Beyond tax mitigation and banking secrecy, holding your money in offshore bank accounts comes along with a number of additional benefits. You will have the opportunity to hold money in the foreign currencies of your choice, and the interest rates are usually higher. If you choose a country like Hong Kong, you will be able to open accounts with some of the world’s best international financial institutions.
However, to enjoy these benefits you must plan ahead of time. Have a clear plan on what you want to do with your money once it has landed in your offshore accounts. Do you want to hold it in interest-earning savings accounts, or you want to actively engage in investment activities?
With that being said, it is necessary to note that taking your assets offshore doesn’t entirely shield you from risk. Just like any other country, offshore territories are susceptible to economic and political turmoil. Jersey, a onetime hotbed for offshore investments, is a perfect example of how poor governance can push a country into bankruptcy, a situation that can jeopardize the safety of your offshore assets.
Another scenario that could put your money at risk is if a dispute arises between you and your bank. What options do you have if the bank, for some reason, decides to hold or freeze your money? Pressing charges can be a very costly affair, since your attorneys must travel to the country to file a police report and sue the bank. If the foreign country where the bank is located doesn’t have efficient customer protection laws in force, you could lose your money.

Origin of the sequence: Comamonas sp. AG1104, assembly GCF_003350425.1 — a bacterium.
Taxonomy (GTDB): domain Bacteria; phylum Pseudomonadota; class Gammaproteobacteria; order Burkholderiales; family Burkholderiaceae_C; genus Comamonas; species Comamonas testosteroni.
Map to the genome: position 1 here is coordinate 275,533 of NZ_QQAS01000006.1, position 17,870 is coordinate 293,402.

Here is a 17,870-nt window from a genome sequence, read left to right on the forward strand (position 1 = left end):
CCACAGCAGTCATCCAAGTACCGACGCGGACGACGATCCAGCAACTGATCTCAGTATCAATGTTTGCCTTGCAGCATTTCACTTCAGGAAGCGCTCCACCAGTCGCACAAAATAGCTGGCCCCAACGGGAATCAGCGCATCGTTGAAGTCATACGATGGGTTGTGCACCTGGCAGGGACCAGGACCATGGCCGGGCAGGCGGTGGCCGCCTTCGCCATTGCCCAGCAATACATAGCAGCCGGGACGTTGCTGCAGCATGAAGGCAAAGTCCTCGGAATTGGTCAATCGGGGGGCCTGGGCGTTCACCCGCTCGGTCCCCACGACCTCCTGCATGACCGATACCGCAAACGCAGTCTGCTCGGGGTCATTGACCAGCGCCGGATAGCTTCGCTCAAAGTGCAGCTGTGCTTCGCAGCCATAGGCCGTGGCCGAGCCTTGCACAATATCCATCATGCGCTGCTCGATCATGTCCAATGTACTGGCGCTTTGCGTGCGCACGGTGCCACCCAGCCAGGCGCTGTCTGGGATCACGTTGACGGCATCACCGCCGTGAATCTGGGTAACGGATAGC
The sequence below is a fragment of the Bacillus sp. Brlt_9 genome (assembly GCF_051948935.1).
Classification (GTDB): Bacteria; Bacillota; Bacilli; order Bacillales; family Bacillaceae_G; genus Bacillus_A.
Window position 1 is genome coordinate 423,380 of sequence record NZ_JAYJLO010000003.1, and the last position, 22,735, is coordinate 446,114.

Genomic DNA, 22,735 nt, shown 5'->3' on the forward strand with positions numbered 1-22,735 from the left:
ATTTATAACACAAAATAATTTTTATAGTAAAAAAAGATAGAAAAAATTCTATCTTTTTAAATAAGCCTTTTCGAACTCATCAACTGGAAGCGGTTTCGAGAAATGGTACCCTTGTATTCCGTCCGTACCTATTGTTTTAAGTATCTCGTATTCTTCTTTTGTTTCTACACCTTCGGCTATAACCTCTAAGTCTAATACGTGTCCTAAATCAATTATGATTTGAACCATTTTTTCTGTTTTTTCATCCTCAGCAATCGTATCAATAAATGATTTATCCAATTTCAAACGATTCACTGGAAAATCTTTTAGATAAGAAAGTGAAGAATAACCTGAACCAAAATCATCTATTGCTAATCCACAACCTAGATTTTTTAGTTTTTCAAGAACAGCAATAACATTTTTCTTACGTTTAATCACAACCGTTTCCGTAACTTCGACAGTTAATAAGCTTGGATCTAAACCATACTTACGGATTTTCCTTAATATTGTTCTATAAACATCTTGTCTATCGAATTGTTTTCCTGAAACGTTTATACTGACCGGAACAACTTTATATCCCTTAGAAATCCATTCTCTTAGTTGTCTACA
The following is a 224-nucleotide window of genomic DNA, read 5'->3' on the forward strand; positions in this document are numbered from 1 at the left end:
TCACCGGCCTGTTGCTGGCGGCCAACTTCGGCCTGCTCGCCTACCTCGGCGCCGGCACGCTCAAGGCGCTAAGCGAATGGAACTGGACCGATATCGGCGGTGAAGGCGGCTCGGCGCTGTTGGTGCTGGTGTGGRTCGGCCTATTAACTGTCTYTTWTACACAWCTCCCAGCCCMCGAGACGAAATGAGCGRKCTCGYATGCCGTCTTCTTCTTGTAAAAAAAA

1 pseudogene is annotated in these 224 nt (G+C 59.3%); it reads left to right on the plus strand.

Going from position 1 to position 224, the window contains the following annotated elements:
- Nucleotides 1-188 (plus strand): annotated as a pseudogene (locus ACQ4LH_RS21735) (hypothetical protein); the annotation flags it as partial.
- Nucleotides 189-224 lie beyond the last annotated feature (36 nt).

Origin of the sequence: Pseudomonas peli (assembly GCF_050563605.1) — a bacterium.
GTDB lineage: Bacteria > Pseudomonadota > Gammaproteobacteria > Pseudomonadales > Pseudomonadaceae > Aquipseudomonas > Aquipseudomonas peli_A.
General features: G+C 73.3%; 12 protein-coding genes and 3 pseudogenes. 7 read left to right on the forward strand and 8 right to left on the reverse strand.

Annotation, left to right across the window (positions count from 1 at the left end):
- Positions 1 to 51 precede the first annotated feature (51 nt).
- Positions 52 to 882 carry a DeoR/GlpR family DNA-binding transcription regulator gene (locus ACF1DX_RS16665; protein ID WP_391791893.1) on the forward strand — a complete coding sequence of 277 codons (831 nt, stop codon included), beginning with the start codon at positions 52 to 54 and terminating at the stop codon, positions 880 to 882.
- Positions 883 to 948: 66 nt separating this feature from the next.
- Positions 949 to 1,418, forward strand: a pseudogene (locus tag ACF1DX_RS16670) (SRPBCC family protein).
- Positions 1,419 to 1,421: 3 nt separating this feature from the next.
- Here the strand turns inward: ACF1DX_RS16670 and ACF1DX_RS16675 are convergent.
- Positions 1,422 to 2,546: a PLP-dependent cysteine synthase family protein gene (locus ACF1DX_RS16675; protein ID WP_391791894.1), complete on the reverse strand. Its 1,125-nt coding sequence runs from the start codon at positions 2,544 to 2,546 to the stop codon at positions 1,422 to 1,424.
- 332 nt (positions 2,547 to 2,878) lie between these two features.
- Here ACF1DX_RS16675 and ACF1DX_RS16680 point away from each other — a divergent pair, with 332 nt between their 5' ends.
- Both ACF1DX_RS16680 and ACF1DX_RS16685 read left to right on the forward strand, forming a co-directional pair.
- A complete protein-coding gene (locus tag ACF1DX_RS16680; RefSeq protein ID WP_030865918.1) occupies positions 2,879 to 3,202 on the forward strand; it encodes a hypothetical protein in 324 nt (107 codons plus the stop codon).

Effective future planning mean assessing your risks and taking appropriate risk mitigation strategies, such as choosing reputable, white-listed jurisdictions, and diversifying your offshore investments. Don’t put all your money in one offshore bank account; consider investing in two or more foreign jurisdictions and deposit a succession plan with your banks, so that the funds can be accessed in your absence.
6. Seek Expert Financial Advice
Without professional training in the tax management or financial planning field, developing an effective offshore tax strategy can be difficult. Even if you are a seasoned investor, you will need help moving your businesses into a new territory. To avoid making costly mistakes, seek the services of a financial manager or tax planner with vast offshore investment experience.
In some instances, especially where several companies and vast amounts of money are involved, you may need to work with two experts: one based in your country of residence, and another in the offshore destination of your choice. While your local professionals will help you to minimize offshoring costs and advise you on your local tax reporting obligations, the offshore professional will help you to quickly set up your offshore companies, bank accounts and trust funds. Although these professionals come at a cost, they are your best chance of ensuring you get your offshore tax strategy right.
Done right, taking your wealth or business offshore can legitimately help you to lower your tax burden and protect your assets from being seized by creditors and overzealous governments. Done wrong, it can turn out to be a bad move; one could get you sued or fined for tax evasion. With these tips, you will be armed with all the information you need to set up your offshore companies and bank accounts without violating any tax laws.